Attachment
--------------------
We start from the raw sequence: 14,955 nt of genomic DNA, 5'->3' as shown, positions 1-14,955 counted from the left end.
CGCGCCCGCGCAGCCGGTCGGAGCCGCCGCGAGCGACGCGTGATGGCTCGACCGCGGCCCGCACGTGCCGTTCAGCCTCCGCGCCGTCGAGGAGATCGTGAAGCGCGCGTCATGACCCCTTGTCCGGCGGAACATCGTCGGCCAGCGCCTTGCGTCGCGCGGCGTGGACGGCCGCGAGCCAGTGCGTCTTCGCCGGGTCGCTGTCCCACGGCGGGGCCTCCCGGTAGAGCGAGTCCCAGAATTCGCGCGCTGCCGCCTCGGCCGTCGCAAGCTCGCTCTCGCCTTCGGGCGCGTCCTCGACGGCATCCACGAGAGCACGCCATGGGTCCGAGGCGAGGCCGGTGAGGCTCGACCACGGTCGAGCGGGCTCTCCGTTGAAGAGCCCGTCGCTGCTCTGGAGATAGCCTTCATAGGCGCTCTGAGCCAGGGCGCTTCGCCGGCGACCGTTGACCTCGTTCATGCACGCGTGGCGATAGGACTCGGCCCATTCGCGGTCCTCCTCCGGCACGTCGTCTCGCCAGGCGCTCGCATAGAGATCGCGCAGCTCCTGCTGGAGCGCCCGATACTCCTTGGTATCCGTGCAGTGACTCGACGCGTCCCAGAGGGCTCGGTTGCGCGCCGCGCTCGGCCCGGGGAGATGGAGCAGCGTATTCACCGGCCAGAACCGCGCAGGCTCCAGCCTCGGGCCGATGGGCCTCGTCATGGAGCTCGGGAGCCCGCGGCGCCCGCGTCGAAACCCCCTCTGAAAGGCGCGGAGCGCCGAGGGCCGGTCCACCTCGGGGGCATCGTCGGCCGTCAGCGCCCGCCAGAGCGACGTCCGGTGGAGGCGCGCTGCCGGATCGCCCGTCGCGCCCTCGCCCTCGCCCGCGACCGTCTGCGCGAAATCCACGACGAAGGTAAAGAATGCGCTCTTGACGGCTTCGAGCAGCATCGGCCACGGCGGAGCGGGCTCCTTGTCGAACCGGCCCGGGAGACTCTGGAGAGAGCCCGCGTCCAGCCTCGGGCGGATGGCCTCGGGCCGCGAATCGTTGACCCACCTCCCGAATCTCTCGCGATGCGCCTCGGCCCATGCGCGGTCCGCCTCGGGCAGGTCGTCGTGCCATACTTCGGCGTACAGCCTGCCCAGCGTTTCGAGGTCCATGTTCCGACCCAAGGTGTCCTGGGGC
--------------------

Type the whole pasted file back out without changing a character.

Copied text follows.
We start from the raw sequence: 14,955 nt of genomic DNA, 5'->3' as shown, positions 1-14,955 counted from the left end.
CGCGCCCGCGCAGCCGGTCGGAGCCGCCGCGAGCGACGCGTGATGGCTCGACCGCGGCCCGCACGTGCCGTTCAGCCTCCGCGCCGTCGAGGAGATCGTGAAGCGCGCGTCATGACCCCTTGTCCGGCGGAACATCGTCGGCCAGCGCCTTGCGTCGCGCGGCGTGGACGGCCGCGAGCCAGTGCGTCTTCGCCGGGTCGCTGTCCCACGGCGGGGCCTCCCGGTAGAGCGAGTCCCAGAATTCGCGCGCTGCCGCCTCGGCCGTCGCAAGCTCGCTCTCGCCTTCGGGCGCGTCCTCGACGGCATCCACGAGAGCACGCCATGGGTCCGAGGCGAGGCCGGTGAGGCTCGACCACGGTCGAGCGGGCTCTCCGTTGAAGAGCCCGTCGCTGCTCTGGAGATAGCCTTCATAGGCGCTCTGAGCCAGGGCGCTTCGCCGGCGACCGTTGACCTCGTTCATGCACGCGTGGCGATAGGACTCGGCCCATTCGCGGTCCTCCTCCGGCACGTCGTCTCGCCAGGCGCTCGCATAGAGATCGCGCAGCTCCTGCTGGAGCGCCCGATACTCCTTGGTATCCGTGCAGTGACTCGACGCGTCCCAGAGGGCTCGGTTGCGCGCCGCGCTCGGCCCGGGGAGATGGAGCAGCGTATTCACCGGCCAGAACCGCGCAGGCTCCAGCCTCGGGCCGATGGGCCTCGTCATGGAGCTCGGGAGCCCGCGGCGCCCGCGTCGAAACCCCCTCTGAAAGGCGCGGAGCGCCGAGGGCCGGTCCACCTCGGGGGCATCGTCGGCCGTCAGCGCCCGCCAGAGCGACGTCCGGTGGAGGCGCGCTGCCGGATCGCCCGTCGCGCCCTCGCCCTCGCCCGCGACCGTCTGCGCGAAATCCACGACGAAGGTAAAGAATGCGCTCTTGACGGCTTCGAGCAGCATCGGCCACGGCGGAGCGGGCTCCTTGTCGAACCGGCCCGGGAGACTCTGGAGAGAGCCCGCGTCCAGCCTCGGGCGGATGGCCTCGGGCCGCGAATCGTTGACCCACCTCCCGAATCTCTCGCGATGCGCCTCGGCCCATGCGCGGTCCGCCTCGGGCAGGTCGTCGTGCCATACTTCGGCGTACAGCCTGCCCAGCGTTTCGAGGTCCATGTTCCGACCCAAGGTGTCCTGGGGC